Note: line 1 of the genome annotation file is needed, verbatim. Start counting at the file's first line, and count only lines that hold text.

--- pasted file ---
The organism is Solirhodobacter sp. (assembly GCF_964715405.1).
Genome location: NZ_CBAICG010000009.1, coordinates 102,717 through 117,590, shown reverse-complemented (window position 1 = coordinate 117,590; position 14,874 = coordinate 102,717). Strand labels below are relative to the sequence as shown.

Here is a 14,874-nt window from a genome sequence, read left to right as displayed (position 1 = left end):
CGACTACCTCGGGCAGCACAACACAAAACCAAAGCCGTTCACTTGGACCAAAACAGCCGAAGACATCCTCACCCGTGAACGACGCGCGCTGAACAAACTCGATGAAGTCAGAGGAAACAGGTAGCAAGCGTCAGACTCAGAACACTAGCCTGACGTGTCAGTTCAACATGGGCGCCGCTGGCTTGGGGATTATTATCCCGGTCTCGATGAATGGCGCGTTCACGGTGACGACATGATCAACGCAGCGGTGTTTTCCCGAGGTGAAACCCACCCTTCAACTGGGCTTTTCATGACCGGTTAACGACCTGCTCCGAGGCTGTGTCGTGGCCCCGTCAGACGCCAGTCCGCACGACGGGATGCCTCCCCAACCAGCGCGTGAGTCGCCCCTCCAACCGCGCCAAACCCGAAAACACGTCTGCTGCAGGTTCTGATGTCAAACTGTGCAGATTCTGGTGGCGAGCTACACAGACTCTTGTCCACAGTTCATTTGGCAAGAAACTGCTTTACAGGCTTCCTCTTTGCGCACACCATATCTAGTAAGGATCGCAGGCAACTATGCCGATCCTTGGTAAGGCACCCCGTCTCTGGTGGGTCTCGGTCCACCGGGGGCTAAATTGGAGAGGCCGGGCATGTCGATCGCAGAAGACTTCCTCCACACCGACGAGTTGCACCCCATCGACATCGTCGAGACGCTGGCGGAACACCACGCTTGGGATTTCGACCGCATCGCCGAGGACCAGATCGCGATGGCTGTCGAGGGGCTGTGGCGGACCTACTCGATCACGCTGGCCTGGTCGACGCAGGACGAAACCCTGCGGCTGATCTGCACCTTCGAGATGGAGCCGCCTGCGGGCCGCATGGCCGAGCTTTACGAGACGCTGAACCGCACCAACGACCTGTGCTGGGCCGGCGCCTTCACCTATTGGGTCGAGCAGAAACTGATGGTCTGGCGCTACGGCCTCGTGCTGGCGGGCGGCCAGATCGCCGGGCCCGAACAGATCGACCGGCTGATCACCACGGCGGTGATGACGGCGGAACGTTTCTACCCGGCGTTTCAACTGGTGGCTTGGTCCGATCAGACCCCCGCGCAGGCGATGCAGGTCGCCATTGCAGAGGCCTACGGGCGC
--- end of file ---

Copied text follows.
The organism is Solirhodobacter sp. (assembly GCF_964715405.1).